Take on the biggest mountain routes with the durable Black Diamond Predator Backpack.

Black Diamond designed the Predator Backpack for alpine and ice climbers who hunt down and climb the most demanding winter routes in the mountains. This durable pack uses 1260D nylon to make it tough enough to take on hauling, ice tools, crampons, rock fall, and all the other fun stuff mountains use to attack your pack. The Predator Backpack holds enough gear for a three-day push on a technical route, and securely holds your ice tools and crampons on the hike to the base. Strip this Black Diamond pack of its lid, aluminum frame, and waist-belt to drop the weight from 3lb 15oz to 2lb 3oz (50L size) on routes where ounces count.

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Black Diamond Predator Backpack - 2746-3357 cu in

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Here's what others have to say...

4 5

Black Diamond Predator

Climbed Mt. Hood & Ranier in this backpack. It rivals but is not quite as good as the North Face Prophet. Still, this is an excellent, excellent Mountaineering and Summit pack. Expands HUGE for several day affairs. Tapers down super small for final ascents. I like the crampon bag. It's material is tough. It lacks the "hold off your back" design of Osprey so your back will sweat, leading to getting cold. Overall, A-

4 5

You Fall we Haul

I picked this pack up at the start of the summer for a Rescue Pack
So far it I am very happy with this pack and hope it will serve me as well in the winter as it has so far this summer. The crampon pocket can also be used to hold a harness or extra radio. It fits well, though because the bottom hangs down a bit it takes a little getting use to. The bonnet has a great deal of room in it and holds my 10 essentials and headlamp bags, along with a map and some other random things, though because it is detachable and my bag is not completely full the bonnet sometimes slides off to the side while I am hiking. Moving the straps to the inside of the shoulder straps has seemed to help this problem . The helmet holder, a mesh covering with elastic sides and hooks that stows away in the top of the bonnet when not in use is pretty sweet. Though I have found the hooks secure it so well that sometimes it is hard to get the helmet off when you are in a rush.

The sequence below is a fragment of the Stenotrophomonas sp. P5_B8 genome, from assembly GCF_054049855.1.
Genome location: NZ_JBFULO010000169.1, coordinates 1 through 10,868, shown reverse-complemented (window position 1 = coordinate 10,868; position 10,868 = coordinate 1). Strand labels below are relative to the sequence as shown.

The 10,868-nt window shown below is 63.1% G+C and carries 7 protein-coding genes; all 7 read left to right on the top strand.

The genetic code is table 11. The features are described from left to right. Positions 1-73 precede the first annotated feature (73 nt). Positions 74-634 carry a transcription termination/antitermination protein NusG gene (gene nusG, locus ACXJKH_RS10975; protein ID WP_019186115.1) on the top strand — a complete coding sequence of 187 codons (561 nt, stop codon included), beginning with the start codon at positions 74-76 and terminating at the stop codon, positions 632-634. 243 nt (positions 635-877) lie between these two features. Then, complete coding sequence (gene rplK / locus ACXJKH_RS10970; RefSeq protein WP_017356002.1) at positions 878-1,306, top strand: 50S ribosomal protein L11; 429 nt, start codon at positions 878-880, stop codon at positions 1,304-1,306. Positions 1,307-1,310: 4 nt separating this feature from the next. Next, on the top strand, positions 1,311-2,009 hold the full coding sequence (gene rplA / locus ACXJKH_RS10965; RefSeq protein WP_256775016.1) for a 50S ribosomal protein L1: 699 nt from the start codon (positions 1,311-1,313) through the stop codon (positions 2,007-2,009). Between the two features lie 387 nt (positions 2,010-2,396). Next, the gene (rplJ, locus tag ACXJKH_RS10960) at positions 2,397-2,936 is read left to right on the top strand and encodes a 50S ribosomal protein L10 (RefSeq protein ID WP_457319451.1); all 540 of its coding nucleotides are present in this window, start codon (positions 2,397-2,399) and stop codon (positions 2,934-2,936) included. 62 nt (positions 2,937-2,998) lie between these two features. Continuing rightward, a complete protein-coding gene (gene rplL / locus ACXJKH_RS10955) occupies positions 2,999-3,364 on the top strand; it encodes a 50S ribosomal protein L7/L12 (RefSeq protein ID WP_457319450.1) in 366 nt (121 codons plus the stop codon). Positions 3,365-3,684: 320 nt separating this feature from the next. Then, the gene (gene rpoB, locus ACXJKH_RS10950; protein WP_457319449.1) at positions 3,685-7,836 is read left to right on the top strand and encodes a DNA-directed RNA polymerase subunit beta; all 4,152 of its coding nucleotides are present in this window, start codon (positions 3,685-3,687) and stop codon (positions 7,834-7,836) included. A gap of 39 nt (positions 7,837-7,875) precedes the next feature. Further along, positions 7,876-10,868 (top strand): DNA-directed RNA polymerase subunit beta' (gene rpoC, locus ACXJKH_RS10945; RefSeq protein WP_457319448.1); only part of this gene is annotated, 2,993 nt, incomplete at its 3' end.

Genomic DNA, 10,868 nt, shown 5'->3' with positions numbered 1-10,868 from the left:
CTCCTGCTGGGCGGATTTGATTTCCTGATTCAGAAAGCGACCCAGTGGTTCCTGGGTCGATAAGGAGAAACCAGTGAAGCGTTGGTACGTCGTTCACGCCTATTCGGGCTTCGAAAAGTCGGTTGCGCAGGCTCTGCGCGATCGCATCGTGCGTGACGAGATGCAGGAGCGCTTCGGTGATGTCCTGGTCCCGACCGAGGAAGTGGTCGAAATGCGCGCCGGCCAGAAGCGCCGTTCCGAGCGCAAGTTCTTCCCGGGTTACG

There is a built in bivy pad that is very small and shaped sort of like I diamond, best for sitting but it would also help make a very uncomfortable night a little more tolerable. I have not had the pleasure of using it other than pulling it out in the living room. It does take some effort to first find it and then get it out as it is buried in the guts of the pack, which are canceled by a flap that has both a zipper and some Velcro to hold it in place.
The side zipper and hydration compatibility were a major selling point for me. The Zipper allows me access to the webbing that lives in the bottom of my pack along with a heavy duty space blanket. I will generally pack my harness next to the zipper as well for easy access and as a time saver. Since stopping for a break is not really an option in SAR I wanted to make sure that I had enough water and that I could get to it when needed to without having to do the awkward behind the back reach for the water bottle. The Sleeve inside the main compartment is great, and my 70 oz bladder takes up hardly any room. The Sleeve can accommodate a 100oz bladder.
I find the hole for the tube in the back of the pack a little tough to maneuver because you have to slide the tube in at a angle to get it through and I always seem to flip the valve to open and get water everywhere. This however could be due to the fact that I am normally in a hurry and it is usually late at night.